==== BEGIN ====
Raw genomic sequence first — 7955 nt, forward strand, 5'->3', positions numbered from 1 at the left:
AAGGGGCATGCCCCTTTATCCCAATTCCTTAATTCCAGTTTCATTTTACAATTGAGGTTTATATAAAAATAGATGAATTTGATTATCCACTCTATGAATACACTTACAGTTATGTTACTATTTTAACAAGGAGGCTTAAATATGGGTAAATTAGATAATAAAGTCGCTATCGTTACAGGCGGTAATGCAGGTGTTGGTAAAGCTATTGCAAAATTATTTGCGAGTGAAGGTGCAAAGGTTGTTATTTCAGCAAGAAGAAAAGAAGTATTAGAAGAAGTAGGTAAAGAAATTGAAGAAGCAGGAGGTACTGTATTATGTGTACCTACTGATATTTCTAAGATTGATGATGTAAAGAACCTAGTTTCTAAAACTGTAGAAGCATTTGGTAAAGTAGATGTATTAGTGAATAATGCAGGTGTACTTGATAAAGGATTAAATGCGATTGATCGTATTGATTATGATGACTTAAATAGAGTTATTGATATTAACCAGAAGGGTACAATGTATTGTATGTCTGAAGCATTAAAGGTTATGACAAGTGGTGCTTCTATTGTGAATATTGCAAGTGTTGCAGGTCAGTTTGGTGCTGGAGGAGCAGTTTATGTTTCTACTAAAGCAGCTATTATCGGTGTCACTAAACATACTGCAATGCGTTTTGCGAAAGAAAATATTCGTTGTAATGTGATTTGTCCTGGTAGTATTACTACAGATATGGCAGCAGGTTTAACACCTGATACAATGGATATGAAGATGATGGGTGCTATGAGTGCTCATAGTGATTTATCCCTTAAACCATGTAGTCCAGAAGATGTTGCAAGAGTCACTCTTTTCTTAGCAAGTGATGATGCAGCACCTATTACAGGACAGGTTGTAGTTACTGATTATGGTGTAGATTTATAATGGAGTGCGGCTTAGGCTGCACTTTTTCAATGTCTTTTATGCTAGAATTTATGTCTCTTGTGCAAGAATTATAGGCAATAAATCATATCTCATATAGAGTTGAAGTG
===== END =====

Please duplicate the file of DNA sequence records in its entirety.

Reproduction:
Raw genomic sequence first — 7955 nt, forward strand, 5'->3', positions numbered from 1 at the left:
AAGGGGCATGCCCCTTTATCCCAATTCCTTAATTCCAGTTTCATTTTACAATTGAGGTTTATATAAAAATAGATGAATTTGATTATCCACTCTATGAATACACTTACAGTTATGTTACTATTTTAACAAGGAGGCTTAAATATGGGTAAATTAGATAATAAAGTCGCTATCGTTACAGGCGGTAATGCAGGTGTTGGTAAAGCTATTGCAAAATTATTTGCGAGTGAAGGTGCAAAGGTTGTTATTTCAGCAAGAAGAAAAGAAGTATTAGAAGAAGTAGGTAAAGAAATTGAAGAAGCAGGAGGTACTGTATTATGTGTACCTACTGATATTTCTAAGATTGATGATGTAAAGAACCTAGTTTCTAAAACTGTAGAAGCATTTGGTAAAGTAGATGTATTAGTGAATAATGCAGGTGTACTTGATAAAGGATTAAATGCGATTGATCGTATTGATTATGATGACTTAAATAGAGTTATTGATATTAACCAGAAGGGTACAATGTATTGTATGTCTGAAGCATTAAAGGTTATGACAAGTGGTGCTTCTATTGTGAATATTGCAAGTGTTGCAGGTCAGTTTGGTGCTGGAGGAGCAGTTTATGTTTCTACTAAAGCAGCTATTATCGGTGTCACTAAACATACTGCAATGCGTTTTGCGAAAGAAAATATTCGTTGTAATGTGATTTGTCCTGGTAGTATTACTACAGATATGGCAGCAGGTTTAACACCTGATACAATGGATATGAAGATGATGGGTGCTATGAGTGCTCATAGTGATTTATCCCTTAAACCATGTAGTCCAGAAGATGTTGCAAGAGTCACTCTTTTCTTAGCAAGTGATGATGCAGCACCTATTACAGGACAGGTTGTAGTTACTGATTATGGTGTAGATTTATAATGGAGTGCGGCTTAGGCTGCACTTTTTCAATGTCTTTTATGCTAGAATTTATGTCTCTTGTGCAAGAATTATAGGCAATAAATCATATCTCATATAGAGTTGAAGTG